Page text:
In new legislation for 2019, the Virginia General Assembly adopted Senate Bill 1521 allowing state troopers to use handheld photo speed monitoring devices to catch vehicles going at least 12 mph over the speed limit in highway work zones, and Senate Bill 1768 which prohibits drivers from holding a communications device in highway work zones. Defined as a construction or maintenance area that is located on or beside a highway and is marked by appropriate warning signs with attached flashing lights or other traffic control devices indicating that work is in progress, these work zones are especially dangerous to VDOT workers and construction contractors.
SB 1521 allows the VSP to mail a summons to the owner or renter of the vehicle with a fine of up to $125.00. The bill permits only officers employed by the VSP to use speed cameras, and the trooper must be present in the work zone, with patrol vehicle’s blue lights flashing. Signage alerting drivers that speed cameras are in use must also be posted.
Earlier this year, Governor Ralph Northam proposed amendments to SB 1768 that would expand this hands-free legislation to be a statewide law. However, Northam’s proposal was viewed as “not germane to the original legislation related only to work zones.” The General Assembly had already failed to pass a broad hands-free driving bill earlier this year. Gov. Northam has approved the underlying bill banning any person while driving a moving motor vehicle in a highway work zone to hold a personal communications device with a mandatory $250.00 penalty beginning July 1, 2019. That will be in addition to existing law that bans texting behind the wheel.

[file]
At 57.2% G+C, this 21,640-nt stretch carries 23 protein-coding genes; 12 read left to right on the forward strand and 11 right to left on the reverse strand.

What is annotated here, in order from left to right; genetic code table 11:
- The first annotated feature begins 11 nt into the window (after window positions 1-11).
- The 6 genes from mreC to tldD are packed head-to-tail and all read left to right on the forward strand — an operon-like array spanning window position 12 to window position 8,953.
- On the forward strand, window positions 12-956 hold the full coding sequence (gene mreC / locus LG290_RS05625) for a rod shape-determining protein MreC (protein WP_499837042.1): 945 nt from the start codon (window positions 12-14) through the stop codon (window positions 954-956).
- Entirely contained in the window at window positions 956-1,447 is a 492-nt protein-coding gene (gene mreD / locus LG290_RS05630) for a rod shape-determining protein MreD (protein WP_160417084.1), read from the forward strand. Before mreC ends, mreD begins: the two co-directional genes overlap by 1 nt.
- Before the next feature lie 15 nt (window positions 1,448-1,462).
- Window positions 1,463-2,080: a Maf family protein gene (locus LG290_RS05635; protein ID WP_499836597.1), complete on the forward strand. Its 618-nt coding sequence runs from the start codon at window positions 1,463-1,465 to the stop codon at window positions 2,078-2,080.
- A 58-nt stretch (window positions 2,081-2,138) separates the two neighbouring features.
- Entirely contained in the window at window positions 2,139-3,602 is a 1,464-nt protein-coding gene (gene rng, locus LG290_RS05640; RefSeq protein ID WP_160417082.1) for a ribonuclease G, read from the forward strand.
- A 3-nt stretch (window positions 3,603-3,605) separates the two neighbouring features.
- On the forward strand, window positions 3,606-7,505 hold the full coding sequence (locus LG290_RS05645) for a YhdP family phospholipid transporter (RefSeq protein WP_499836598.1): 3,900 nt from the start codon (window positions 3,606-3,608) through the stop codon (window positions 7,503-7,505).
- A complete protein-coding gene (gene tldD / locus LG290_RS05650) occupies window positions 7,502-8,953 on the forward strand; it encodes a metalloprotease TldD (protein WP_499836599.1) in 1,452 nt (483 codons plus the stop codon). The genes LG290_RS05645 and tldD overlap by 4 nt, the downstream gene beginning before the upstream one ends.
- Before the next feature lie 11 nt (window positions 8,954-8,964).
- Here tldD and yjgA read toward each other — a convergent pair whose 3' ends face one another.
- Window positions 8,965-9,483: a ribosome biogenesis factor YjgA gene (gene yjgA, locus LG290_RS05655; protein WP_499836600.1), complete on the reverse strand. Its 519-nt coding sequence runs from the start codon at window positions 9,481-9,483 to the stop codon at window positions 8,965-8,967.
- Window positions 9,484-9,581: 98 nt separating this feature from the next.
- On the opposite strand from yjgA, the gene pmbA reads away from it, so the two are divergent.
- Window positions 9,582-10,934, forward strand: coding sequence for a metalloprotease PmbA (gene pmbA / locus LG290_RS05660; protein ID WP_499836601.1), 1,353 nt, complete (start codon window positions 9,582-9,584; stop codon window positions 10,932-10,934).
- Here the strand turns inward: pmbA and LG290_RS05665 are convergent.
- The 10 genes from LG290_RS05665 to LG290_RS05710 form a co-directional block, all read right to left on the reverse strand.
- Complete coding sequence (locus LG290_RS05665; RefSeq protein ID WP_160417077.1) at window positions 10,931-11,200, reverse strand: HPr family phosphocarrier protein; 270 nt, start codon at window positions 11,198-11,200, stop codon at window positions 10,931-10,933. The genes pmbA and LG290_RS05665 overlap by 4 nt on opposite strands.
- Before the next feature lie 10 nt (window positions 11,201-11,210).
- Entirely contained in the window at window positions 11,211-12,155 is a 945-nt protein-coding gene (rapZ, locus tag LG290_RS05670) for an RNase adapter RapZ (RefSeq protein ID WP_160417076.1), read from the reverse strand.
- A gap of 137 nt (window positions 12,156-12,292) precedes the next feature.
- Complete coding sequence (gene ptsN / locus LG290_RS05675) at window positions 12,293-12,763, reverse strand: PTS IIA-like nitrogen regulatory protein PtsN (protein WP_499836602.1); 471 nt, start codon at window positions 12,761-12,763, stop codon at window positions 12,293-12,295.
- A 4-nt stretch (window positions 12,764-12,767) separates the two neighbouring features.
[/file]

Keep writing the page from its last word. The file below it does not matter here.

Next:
Virginia first enacted legislation to discourage texting while driving in 2009. Additional actions were taken in 2013 and 2014 to stiffen penalties for distracted driving while including the topic as part of the driver’s license knowledge examination. Beginning on July 1, 2018, Virginia began to punish any driver who is convicted of texting while driving in a highway work zone. The legislation does not apply to operators of emergency vehicles, drivers lawfully parked or stopped, the use of GPS systems, or anyone using a handheld device to report an emergency.
According to the Virginia Department of Motor Vehicles, people who drive distracted are 23 times more likely to get into an accident. Keep your eyes on the road and avoid those distracting activities while driving throughout the Commonwealth and help keep all roadways safer in Virginia.